Sorry for not writing sooner... by Bryan Hibbard

Yeah, so my goal of writing a weekly blog post for all of 2016 was about 50% successful. Not too bad. I have not written here in a few months. Sorry to leave you waiting. It has been a busy time trying to figure out how to grow our business well.

Long story short, Fort Bend Coffee Roasters is doing great. The new accounts that we needed to keep the doors open have come through, and there are many more possibilities on the horizon! Also you, my customers, have obviously done your part too as our farmers market, online, and retail sales are all up. We are thankful to everyone who has made the effort to buy our local coffee. So thanks Fort Bend County, I feel the love!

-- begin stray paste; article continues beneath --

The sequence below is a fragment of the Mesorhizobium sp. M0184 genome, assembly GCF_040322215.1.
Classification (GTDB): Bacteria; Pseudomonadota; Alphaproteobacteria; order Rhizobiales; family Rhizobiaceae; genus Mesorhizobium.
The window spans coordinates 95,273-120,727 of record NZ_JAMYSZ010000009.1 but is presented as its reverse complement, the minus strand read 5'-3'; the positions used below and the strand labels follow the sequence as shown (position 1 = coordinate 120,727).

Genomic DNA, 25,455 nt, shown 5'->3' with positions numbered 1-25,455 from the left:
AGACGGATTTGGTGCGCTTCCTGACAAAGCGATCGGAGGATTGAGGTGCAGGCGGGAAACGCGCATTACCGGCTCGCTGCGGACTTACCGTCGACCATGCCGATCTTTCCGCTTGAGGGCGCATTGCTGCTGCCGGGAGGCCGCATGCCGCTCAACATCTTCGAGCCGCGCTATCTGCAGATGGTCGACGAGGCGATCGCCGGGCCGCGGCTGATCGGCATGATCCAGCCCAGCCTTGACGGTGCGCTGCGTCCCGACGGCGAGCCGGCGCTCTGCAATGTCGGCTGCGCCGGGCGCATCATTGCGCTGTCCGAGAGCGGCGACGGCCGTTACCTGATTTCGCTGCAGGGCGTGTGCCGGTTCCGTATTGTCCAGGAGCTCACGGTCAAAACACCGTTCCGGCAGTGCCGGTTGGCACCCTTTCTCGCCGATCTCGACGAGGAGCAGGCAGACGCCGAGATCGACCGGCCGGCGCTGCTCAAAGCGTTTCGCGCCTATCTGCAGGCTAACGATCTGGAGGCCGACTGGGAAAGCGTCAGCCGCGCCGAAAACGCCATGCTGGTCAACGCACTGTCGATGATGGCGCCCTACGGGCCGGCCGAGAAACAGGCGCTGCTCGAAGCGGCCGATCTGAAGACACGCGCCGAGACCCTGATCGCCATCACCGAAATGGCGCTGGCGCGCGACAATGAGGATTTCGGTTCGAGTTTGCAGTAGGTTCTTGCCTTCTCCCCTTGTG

So, what has happened since we last talked? A few new accounts have come in such as Whiskey Cake in Katy, the new Proud Pie truck in Sugar Land (and wherever they feel like going), and yes Blockhouse Coffee and Kitchen in Richmond will be opening "soon." Last time I was in there, they had their equipment installed and they were hiring their opening team, so we are talking a few weeks "soon" not a few months. Assuming everything goes according to plan. Which it might! We also started serving our espresso at a TCBY in Cinco Ranch and we expanded our offerings at Kosmos Coffee. They have been using our drip coffee for years, but now they are using our espresso as well.